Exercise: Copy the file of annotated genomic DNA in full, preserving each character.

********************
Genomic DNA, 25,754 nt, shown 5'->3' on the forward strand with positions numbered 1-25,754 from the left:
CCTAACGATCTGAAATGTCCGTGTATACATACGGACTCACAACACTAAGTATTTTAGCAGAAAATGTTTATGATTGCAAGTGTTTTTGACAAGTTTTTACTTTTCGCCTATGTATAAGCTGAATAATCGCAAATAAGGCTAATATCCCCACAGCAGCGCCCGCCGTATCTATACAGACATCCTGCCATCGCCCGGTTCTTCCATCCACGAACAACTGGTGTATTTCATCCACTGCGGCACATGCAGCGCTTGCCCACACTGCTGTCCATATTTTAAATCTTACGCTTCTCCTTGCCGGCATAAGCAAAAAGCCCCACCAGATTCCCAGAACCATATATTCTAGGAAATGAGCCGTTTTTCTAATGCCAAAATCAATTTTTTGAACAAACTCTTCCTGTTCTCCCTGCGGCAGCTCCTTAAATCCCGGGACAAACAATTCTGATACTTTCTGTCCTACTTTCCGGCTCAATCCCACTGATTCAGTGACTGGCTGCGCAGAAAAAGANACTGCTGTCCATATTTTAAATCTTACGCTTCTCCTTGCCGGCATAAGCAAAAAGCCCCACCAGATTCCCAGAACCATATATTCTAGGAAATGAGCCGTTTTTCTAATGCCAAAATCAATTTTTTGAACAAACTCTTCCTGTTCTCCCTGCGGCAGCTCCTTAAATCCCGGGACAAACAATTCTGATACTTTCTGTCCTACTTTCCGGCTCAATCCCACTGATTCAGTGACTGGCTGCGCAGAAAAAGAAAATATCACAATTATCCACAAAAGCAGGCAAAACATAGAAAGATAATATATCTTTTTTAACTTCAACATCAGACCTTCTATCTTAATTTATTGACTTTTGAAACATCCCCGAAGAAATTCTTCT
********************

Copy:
Genomic DNA, 25,754 nt, shown 5'->3' on the forward strand with positions numbered 1-25,754 from the left:
CCTAACGATCTGAAATGTCCGTGTATACATACGGACTCACAACACTAAGTATTTTAGCAGAAAATGTTTATGATTGCAAGTGTTTTTGACAAGTTTTTACTTTTCGCCTATGTATAAGCTGAATAATCGCAAATAAGGCTAATATCCCCACAGCAGCGCCCGCCGTATCTATACAGACATCCTGCCATCGCCCGGTTCTTCCATCCACGAACAACTGGTGTATTTCATCCACTGCGGCACATGCAGCGCTTGCCCACACTGCTGTCCATATTTTAAATCTTACGCTTCTCCTTGCCGGCATAAGCAAAAAGCCCCACCAGATTCCCAGAACCATATATTCTAGGAAATGAGCCGTTTTTCTAATGCCAAAATCAATTTTTTGAACAAACTCTTCCTGTTCTCCCTGCGGCAGCTCCTTAAATCCCGGGACAAACAATTCTGATACTTTCTGTCCTACTTTCCGGCTCAATCCCACTGATTCAGTGACTGGCTGCGCAGAAAAAGANACTGCTGTCCATATTTTAAATCTTACGCTTCTCCTTGCCGGCATAAGCAAAAAGCCCCACCAGATTCCCAGAACCATATATTCTAGGAAATGAGCCGTTTTTCTAATGCCAAAATCAATTTTTTGAACAAACTCTTCCTGTTCTCCCTGCGGCAGCTCCTTAAATCCCGGGACAAACAATTCTGATACTTTCTGTCCTACTTTCCGGCTCAATCCCACTGATTCAGTGACTGGCTGCGCAGAAAAAGAAAATATCACAATTATCCACAAAAGCAGGCAAAACATAGAAAGATAATATATCTTTTTTAACTTCAACATCAGACCTTCTATCTTAATTTATTGACTTTTGAAACATCCCCGAAGAAATTCTTCT